Language diversity in the United States

Cambridge University Press
Published Date: 

What are the most widely spoken non-English languages in the USA? How did they reach the USA? Who speaks them, to whom, and for what purposes? What changes do these languages undergo as they come into contact with English? This book investigates the linguistic diversity of the USA by profiling the twelve most commonly used languages other than English. Each chapter paints a portrait of the history, current demographics, community characteristics, economic status, and language maintenance of each language group, and looks ahead to the future of each language. The book challenges myths about the ‘official' language of the USA, explores the degree to which today's immigrants are learning English and assimilating into the mainstream, and discusses the relationship between linguistic diversity and national unity. Written in a coherent and structured style, Language Diversity in the USA is essential reading for advanced students and researchers in sociolinguistics, bilingualism, and education.


1. Language diversity in the United States: dispelling common myths and appreciating advantages Kim Potowski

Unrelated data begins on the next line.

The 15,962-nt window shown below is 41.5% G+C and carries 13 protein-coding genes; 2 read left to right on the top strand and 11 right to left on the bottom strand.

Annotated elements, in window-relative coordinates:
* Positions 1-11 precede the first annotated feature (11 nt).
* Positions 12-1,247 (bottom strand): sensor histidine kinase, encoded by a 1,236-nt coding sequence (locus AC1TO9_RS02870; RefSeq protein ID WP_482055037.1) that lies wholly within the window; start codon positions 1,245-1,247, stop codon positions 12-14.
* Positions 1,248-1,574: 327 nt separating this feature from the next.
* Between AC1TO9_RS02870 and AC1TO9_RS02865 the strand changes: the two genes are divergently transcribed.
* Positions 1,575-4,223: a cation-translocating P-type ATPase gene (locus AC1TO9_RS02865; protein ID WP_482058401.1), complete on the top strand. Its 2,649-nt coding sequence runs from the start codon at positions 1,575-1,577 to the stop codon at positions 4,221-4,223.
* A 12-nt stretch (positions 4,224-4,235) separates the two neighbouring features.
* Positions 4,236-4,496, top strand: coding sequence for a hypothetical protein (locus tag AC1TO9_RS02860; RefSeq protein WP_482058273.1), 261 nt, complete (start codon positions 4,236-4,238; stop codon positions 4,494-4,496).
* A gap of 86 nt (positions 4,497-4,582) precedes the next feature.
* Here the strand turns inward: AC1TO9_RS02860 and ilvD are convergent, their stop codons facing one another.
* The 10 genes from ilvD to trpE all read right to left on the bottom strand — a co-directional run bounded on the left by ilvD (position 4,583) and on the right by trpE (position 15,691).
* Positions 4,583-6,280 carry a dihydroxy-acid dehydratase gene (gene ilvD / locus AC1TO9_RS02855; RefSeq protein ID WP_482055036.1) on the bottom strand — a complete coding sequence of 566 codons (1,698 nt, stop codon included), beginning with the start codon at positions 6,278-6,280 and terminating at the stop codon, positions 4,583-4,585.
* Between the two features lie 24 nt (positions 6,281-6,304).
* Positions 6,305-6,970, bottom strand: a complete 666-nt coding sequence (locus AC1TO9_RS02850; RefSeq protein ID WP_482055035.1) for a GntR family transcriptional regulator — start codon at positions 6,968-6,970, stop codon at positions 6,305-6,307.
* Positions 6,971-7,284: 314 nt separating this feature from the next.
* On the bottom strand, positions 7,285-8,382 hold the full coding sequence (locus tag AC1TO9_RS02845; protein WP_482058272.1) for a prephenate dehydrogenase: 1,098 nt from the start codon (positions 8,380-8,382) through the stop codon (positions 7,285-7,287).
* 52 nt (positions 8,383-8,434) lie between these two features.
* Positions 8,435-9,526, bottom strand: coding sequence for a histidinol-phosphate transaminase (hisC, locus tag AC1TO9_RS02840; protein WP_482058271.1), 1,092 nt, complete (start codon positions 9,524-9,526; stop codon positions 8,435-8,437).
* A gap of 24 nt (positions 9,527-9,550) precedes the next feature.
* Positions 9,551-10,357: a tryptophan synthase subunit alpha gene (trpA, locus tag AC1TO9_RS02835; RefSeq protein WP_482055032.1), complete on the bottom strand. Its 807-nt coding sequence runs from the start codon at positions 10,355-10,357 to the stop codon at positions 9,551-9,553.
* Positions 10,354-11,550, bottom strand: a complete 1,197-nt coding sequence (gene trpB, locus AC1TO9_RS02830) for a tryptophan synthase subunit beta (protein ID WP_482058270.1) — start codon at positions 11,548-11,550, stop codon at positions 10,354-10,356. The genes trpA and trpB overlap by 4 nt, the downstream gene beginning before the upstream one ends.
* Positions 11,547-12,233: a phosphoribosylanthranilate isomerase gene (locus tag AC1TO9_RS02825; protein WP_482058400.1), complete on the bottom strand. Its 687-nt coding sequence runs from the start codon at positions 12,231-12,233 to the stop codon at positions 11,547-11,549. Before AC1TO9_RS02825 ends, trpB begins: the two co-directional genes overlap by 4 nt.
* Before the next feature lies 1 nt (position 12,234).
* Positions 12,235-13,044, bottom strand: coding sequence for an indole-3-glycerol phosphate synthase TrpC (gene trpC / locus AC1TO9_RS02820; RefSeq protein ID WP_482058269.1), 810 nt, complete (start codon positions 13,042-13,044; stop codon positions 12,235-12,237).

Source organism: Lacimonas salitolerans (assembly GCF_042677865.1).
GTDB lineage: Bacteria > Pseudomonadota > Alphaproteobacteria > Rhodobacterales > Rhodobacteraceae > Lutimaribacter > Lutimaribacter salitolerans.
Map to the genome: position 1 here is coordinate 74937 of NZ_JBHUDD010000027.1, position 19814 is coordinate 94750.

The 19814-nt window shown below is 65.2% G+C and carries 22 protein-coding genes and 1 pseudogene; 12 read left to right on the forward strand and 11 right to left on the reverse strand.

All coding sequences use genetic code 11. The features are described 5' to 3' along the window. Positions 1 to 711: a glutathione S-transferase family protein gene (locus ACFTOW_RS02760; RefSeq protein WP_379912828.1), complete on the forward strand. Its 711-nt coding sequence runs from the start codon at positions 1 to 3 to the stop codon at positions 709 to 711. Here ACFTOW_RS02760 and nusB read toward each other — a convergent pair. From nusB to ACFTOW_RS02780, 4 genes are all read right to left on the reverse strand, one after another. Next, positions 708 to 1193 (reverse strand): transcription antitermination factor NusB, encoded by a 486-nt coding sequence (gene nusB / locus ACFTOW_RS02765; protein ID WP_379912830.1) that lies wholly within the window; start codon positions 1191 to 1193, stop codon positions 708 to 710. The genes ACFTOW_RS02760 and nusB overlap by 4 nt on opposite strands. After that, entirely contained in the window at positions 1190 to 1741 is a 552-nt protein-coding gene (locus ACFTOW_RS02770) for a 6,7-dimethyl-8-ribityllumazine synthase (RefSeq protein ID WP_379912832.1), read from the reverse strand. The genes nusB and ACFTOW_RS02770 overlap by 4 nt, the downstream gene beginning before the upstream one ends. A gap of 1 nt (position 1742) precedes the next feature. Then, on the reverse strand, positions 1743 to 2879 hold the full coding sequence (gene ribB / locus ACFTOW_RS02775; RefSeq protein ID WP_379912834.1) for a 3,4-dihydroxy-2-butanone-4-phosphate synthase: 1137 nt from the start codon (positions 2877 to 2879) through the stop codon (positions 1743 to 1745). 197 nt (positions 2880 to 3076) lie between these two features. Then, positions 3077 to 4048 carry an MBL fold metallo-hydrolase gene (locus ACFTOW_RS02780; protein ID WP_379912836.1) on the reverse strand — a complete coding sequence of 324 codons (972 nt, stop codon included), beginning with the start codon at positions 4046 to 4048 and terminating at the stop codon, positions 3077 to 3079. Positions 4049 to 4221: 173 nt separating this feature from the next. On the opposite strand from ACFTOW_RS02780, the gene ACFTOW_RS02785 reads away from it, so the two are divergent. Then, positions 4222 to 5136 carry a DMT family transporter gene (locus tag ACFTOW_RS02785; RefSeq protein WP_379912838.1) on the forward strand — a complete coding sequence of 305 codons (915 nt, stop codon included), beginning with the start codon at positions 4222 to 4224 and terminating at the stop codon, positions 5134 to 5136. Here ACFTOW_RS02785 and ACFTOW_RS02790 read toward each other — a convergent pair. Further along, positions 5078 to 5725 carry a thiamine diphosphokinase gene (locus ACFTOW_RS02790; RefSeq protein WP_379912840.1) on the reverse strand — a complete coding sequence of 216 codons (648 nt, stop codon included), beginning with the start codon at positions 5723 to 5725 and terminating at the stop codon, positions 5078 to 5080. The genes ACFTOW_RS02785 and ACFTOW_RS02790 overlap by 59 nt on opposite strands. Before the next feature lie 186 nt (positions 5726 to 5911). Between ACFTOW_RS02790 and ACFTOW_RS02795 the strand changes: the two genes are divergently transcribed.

2. Language contact in the United States Suzanne Romaine
3. Native American languages in the United States Teresa L. McCarty
4. Spanish in the United States Kim Potowski and Maria Carreira
5. Chinese in the United States Yun Xiao
6. Tagalog in the United States Elvira C. Fonacier
7. French in the United States Albert Valdman
8. Vietnamese in the United States Carl L. Bankston III and Vy Thuc Dao
9. German in the United States Renate Ludanyi
10. Korean in the United States Hae-Young Kim
11. Russian in the United States Olga E. Kagan and Kathleen Dillon
12. Italian in the United States Anna De Fina and Luciana Fellin
13. Arabic in the United States Sonia Shiri
14. Portuguese in the United States Ana Maria Carvalho
15. Polish in the United States Bożena Nowicka McLees and Katarzyna Dziwirek
16. Language policy in the United States Terrence G. Wiley.

"Data-driven, carefully documented, and well researched, this volume is introduced by Potowski (Univ of Illinois, Chicago) with both a compelling argument for a language-inclusion policy and a neatly organized, comprehensive review of the history of the interplay of linguistics and politics since the first settlement of the linguistically diverse US. These rich essays cumulatively present a comprehensive examination that will serve those interested in linguistics and social sciences, including anthropology, education and public policy. Highly recommended." --Choice